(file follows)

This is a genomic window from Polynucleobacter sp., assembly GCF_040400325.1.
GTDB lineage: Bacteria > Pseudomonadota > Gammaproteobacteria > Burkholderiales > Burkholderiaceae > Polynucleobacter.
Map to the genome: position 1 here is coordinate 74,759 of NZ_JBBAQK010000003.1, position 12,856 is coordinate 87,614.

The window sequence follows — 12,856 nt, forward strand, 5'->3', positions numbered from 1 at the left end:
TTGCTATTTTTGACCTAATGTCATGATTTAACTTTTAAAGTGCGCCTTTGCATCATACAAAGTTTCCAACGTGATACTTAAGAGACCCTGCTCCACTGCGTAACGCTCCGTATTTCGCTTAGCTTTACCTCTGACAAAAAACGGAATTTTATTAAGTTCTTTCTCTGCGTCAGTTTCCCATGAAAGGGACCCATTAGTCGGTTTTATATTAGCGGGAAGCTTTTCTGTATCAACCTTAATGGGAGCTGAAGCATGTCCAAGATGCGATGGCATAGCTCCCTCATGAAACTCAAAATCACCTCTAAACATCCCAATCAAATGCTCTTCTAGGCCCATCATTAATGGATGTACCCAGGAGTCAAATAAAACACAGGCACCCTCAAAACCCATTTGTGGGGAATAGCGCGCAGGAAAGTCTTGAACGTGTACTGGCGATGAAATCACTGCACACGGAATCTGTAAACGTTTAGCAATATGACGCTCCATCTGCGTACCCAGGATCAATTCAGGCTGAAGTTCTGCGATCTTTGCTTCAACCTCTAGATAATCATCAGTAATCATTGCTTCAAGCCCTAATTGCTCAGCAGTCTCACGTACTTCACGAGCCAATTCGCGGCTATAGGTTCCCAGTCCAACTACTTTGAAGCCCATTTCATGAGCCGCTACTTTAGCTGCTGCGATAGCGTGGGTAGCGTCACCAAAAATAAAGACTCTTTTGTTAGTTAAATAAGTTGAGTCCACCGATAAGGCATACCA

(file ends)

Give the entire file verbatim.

This is a genomic window from Polynucleobacter sp., assembly GCF_040400325.1.
GTDB lineage: Bacteria > Pseudomonadota > Gammaproteobacteria > Burkholderiales > Burkholderiaceae > Polynucleobacter.
Map to the genome: position 1 here is coordinate 74,759 of NZ_JBBAQK010000003.1, position 12,856 is coordinate 87,614.

The window sequence follows — 12,856 nt, forward strand, 5'->3', positions numbered from 1 at the left end:
TTGCTATTTTTGACCTAATGTCATGATTTAACTTTTAAAGTGCGCCTTTGCATCATACAAAGTTTCCAACGTGATACTTAAGAGACCCTGCTCCACTGCGTAACGCTCCGTATTTCGCTTAGCTTTACCTCTGACAAAAAACGGAATTTTATTAAGTTCTTTCTCTGCGTCAGTTTCCCATGAAAGGGACCCATTAGTCGGTTTTATATTAGCGGGAAGCTTTTCTGTATCAACCTTAATGGGAGCTGAAGCATGTCCAAGATGCGATGGCATAGCTCCCTCATGAAACTCAAAATCACCTCTAAACATCCCAATCAAATGCTCTTCTAGGCCCATCATTAATGGATGTACCCAGGAGTCAAATAAAACACAGGCACCCTCAAAACCCATTTGTGGGGAATAGCGCGCAGGAAAGTCTTGAACGTGTACTGGCGATGAAATCACTGCACACGGAATCTGTAAACGTTTAGCAATATGACGCTCCATCTGCGTACCCAGGATCAATTCAGGCTGAAGTTCTGCGATCTTTGCTTCAACCTCTAGATAATCATCAGTAATCATTGCTTCAAGCCCTAATTGCTCAGCAGTCTCACGTACTTCACGAGCCAATTCGCGGCTATAGGTTCCCAGTCCAACTACTTTGAAGCCCATTTCATGAGCCGCTACTTTAGCTGCTGCGATAGCGTGGGTAGCGTCACCAAAAATAAAGACTCTTTTGTTAGTTAAATAAGTTGAGTCCACCGATAAGGCATACCA